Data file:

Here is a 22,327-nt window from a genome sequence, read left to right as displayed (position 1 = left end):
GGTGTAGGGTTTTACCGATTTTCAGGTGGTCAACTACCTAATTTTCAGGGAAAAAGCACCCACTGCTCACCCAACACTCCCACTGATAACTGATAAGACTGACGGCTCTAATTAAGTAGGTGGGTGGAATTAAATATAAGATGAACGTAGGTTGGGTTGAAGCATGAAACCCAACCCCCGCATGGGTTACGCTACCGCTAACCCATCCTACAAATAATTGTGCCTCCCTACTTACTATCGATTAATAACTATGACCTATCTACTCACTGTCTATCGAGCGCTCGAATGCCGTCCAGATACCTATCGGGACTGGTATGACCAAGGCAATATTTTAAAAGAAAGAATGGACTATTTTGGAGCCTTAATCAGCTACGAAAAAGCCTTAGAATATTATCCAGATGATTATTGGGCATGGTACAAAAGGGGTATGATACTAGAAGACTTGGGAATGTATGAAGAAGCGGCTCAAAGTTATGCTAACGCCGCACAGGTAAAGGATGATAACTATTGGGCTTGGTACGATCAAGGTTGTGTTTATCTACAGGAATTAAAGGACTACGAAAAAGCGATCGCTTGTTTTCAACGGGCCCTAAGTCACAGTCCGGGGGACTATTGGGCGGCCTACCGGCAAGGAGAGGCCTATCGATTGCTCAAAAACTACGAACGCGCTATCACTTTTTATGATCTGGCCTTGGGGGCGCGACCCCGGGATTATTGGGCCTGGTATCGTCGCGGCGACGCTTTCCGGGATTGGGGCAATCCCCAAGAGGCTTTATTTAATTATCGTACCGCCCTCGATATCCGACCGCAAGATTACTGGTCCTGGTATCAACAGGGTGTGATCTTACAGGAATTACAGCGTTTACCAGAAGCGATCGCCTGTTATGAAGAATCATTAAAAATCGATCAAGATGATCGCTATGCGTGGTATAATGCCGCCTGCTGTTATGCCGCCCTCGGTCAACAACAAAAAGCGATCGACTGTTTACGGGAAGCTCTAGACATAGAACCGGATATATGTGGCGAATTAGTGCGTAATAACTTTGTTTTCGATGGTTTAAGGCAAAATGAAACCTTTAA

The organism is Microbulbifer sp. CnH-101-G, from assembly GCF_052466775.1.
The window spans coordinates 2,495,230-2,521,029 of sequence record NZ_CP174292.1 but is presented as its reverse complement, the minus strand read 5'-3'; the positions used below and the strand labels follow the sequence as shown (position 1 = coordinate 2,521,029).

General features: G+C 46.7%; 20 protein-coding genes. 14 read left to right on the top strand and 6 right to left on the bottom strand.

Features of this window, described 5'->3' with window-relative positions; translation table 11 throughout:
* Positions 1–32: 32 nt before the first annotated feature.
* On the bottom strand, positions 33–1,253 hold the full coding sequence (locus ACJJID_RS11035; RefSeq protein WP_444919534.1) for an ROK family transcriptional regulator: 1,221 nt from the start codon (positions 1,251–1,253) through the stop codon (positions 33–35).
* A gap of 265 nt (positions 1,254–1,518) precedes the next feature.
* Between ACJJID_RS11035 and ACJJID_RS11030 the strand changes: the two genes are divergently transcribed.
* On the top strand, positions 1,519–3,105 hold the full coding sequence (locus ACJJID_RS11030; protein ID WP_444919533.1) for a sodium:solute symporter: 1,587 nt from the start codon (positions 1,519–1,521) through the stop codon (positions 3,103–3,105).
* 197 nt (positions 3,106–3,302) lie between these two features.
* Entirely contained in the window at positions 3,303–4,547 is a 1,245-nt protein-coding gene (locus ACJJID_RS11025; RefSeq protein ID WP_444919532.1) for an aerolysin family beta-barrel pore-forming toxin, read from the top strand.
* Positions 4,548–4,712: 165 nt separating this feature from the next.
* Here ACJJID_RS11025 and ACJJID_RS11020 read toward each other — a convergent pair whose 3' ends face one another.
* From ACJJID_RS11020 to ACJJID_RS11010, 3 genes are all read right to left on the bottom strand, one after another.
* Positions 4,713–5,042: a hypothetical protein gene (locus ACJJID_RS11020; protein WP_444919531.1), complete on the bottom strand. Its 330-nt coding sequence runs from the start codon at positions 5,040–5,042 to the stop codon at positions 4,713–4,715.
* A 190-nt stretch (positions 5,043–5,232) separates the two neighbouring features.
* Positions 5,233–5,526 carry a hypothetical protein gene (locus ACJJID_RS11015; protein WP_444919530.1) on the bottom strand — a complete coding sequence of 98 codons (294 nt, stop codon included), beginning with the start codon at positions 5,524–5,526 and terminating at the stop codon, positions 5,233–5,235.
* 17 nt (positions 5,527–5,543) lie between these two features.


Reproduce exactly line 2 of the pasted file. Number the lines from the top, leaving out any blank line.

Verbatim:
GGTGTAGGGTTTTACCGATTTTCAGGTGGTCAACTACCTAATTTTCAGGGAAAAAGCACCCACTGCTCACCCAACACTCCCACTGATAACTGATAAGACTGACGGCTCTAATTAAGTAGGTGGGTGGAATTAAATATAAGATGAACGTAGGTTGGGTTGAAGCATGAAACCCAACCCCCGCATGGGTTACGCTACCGCTAACCCATCCTACAAATAATTGTGCCTCCCTACTTACTATCGATTAATAACTATGACCTATCTACTCACTGTCTATCGAGCGCTCGAATGCCGTCCAGATACCTATCGGGACTGGTATGACCAAGGCAATATTTTAAAAGAAAGAATGGACTATTTTGGAGCCTTAATCAGCTACGAAAAAGCCTTAGAATATTATCCAGATGATTATTGGGCATGGTACAAAAGGGGTATGATACTAGAAGACTTGGGAATGTATGAAGAAGCGGCTCAAAGTTATGCTAACGCCGCACAGGTAAAGGATGATAACTATTGGGCTTGGTACGATCAAGGTTGTGTTTATCTACAGGAATTAAAGGACTACGAAAAAGCGATCGCTTGTTTTCAACGGGCCCTAAGTCACAGTCCGGGGGACTATTGGGCGGCCTACCGGCAAGGAGAGGCCTATCGATTGCTCAAAAACTACGAACGCGCTATCACTTTTTATGATCTGGCCTTGGGGGCGCGACCCCGGGATTATTGGGCCTGGTATCGTCGCGGCGACGCTTTCCGGGATTGGGGCAATCCCCAAGAGGCTTTATTTAATTATCGTACCGCCCTCGATATCCGACCGCAAGATTACTGGTCCTGGTATCAACAGGGTGTGATCTTACAGGAATTACAGCGTTTACCAGAAGCGATCGCCTGTTATGAAGAATCATTAAAAATCGATCAAGATGATCGCTATGCGTGGTATAATGCCGCCTGCTGTTATGCCGCCCTCGGTCAACAACAAAAAGCGATCGACTGTTTACGGGAAGCTCTAGACATAGAACCGGATATATGTGGCGAATTAGTGCGTAATAACTTTGTTTTCGATGGTTTAAGGCAAAATGAAACCTTTAA